Tackling textile pollution with Jessica Teal, founder of Swap Til You Drop

by Aparna Sharma

What inspired you to start Swap Til You Drop?

I have been running , ‘Swap Til You Drop BKK’ from 2013. I started it in a small way by calling a few people I knew to my house, I was surprised by the response so I decided to do it more often and i was pleasantly surprised that more women were willing to participate. Textile pollution is a large contributor to climate change and I wanted to provide a sustainable and alternative way of shopping clothes. I went to a clothes swap and I loved the idea so I wanted to do the same. I found a few lovely items and I really thought that this is a great idea to extend the life of clothes which are in a good condition. Most women shop because they are bored of what they have, a swap gives them an opportunity to take new clothes into their wardrobe which have an almost zero carbon footprint compared to buying something new which is not produced sustainably. Unfortunately, most women shop fast fashion which has been in the news for many bad practices including destruction of the environment.

Are they any rules for people to follow if they want to attend the swap?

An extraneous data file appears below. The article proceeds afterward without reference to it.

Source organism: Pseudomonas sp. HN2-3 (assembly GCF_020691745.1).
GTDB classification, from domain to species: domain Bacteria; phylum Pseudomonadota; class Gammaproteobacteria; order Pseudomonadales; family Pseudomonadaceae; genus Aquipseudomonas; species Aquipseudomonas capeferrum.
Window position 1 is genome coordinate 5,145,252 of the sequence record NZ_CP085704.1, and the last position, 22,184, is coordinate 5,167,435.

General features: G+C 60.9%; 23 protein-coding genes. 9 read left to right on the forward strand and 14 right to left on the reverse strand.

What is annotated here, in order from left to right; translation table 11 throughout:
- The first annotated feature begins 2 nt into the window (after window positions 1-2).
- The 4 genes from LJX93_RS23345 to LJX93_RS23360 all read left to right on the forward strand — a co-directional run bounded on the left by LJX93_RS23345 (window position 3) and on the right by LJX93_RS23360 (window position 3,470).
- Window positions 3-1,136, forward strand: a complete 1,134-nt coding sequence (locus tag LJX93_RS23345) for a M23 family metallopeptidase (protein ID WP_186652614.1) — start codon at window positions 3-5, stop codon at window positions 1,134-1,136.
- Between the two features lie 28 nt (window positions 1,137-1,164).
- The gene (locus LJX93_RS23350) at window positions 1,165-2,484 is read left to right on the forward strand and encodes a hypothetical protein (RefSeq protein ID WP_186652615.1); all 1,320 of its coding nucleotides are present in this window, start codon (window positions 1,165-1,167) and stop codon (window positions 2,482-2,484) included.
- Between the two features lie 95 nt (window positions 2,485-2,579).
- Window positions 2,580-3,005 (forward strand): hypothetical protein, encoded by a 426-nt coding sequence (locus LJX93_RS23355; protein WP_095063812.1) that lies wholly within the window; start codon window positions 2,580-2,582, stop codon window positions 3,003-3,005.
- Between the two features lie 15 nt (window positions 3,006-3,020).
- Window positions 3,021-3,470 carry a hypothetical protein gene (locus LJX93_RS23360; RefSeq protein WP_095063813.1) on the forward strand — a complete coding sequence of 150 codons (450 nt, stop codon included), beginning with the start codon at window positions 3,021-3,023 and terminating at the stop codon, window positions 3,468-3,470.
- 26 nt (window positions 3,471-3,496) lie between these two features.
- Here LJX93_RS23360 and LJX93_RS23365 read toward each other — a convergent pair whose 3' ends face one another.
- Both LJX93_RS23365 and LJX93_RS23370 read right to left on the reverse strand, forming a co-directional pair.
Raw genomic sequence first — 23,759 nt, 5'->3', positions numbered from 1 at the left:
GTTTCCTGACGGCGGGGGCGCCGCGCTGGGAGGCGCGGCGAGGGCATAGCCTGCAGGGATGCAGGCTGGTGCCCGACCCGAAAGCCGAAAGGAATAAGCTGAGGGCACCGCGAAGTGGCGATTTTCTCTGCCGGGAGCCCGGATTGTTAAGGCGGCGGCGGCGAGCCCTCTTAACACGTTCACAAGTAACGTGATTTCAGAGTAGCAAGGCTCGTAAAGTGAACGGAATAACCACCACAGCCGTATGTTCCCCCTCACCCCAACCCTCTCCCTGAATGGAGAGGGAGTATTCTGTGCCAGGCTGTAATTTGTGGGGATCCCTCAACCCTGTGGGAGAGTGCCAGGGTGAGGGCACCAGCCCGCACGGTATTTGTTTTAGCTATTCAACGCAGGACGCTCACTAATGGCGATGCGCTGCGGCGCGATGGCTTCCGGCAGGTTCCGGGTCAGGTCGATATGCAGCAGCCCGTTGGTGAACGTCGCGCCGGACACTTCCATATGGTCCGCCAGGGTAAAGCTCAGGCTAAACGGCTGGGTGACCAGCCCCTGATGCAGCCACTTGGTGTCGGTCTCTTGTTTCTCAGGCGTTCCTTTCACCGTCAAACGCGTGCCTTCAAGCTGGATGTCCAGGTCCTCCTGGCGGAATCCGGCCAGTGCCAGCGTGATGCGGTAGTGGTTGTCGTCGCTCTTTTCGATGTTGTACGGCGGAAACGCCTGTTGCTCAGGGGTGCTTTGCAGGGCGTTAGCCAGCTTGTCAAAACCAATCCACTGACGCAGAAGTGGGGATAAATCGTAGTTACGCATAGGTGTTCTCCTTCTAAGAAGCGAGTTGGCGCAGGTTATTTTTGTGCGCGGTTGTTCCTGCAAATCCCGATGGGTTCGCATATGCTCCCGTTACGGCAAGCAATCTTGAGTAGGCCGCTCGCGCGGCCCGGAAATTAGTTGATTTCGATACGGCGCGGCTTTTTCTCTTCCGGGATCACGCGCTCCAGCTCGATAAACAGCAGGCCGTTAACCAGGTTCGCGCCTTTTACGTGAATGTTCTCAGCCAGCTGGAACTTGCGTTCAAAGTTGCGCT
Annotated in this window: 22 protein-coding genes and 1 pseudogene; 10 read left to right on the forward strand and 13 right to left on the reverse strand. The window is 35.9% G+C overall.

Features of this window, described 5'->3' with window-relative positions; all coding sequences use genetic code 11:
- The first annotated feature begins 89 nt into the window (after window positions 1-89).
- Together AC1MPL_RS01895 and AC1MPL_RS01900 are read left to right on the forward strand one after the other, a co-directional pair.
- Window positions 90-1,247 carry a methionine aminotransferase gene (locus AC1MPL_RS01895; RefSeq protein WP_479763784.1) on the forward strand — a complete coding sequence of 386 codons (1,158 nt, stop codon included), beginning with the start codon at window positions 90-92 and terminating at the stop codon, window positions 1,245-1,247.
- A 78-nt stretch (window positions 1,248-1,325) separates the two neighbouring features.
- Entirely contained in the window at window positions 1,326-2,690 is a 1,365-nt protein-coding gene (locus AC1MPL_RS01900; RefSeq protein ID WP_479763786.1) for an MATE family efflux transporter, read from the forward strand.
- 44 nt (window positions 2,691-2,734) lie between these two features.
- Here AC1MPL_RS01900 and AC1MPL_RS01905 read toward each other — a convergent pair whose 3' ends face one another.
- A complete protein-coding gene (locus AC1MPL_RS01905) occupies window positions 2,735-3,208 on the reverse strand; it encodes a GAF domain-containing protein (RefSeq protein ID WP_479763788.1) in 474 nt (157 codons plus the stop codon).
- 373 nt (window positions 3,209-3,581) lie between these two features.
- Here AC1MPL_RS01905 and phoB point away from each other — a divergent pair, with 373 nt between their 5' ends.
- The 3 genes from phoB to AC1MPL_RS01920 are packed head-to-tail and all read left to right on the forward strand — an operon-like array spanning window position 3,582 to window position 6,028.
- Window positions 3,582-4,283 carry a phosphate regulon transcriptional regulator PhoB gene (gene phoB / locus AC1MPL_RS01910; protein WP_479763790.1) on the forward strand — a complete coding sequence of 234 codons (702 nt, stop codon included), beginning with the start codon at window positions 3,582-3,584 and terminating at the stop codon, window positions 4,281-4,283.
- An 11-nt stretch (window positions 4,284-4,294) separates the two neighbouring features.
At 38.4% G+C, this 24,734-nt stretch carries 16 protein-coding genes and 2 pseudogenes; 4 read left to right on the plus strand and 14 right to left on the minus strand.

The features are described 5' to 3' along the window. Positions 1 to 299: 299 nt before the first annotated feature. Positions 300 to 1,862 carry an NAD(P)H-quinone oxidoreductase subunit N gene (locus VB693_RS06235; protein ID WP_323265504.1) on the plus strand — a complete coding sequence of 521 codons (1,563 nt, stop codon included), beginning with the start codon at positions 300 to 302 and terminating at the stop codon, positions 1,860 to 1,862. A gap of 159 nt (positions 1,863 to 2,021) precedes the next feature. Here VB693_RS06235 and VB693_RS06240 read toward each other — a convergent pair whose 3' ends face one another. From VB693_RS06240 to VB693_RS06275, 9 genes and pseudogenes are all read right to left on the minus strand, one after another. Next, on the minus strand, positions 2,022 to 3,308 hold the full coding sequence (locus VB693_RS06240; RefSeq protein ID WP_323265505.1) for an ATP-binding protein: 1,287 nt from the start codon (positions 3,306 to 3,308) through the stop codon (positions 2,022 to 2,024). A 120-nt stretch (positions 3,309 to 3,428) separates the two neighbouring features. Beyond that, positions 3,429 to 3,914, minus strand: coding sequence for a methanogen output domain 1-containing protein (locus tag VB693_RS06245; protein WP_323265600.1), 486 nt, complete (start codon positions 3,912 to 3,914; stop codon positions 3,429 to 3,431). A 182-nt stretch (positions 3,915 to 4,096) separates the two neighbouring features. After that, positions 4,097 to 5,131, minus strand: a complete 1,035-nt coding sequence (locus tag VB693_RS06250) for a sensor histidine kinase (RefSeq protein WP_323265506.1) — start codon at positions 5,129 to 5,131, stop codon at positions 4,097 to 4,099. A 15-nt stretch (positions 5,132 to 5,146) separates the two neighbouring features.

Swap ‘Til You Drop happens every month at various locations around Bangkok. Soon we will be expanding to two swaps a month and other locations across town so that Facebook.com/expatlifethailand.com DECEMBER/JANUARY 151 ladies don’t have to carry their heavy bags of donations too far from home. Basically, you bring as much as you want to the swap, and we ask that you help us by distributing your items in the designated areas with the assistance of a swap sorter team member, and then you can take as much as you want. I call this No Limit Swapping. The clothes swap concept has several different methods and I find this to be the most direct and fun. The most important rule of swapping is to bring clean and still wearable items – so please wash before you bring, and doublecheck all items before you distribute them. Our main goal is to not make more trash but to continue the cycle of all the swapped items for as long as possible. During the swap, you are welcomed to try things on with the mirrors and changing area, enjoy a beverage such as Sangria or a fresh smoothie, and as of recently we now have a fashion stylist, Gosia Kurowska a.k.a. Treasurista, available to give you tips on how to amplify your wardrobe with your swap finds. I understand that you are very passionate about sending all the remaining clothes to charities in Thailand.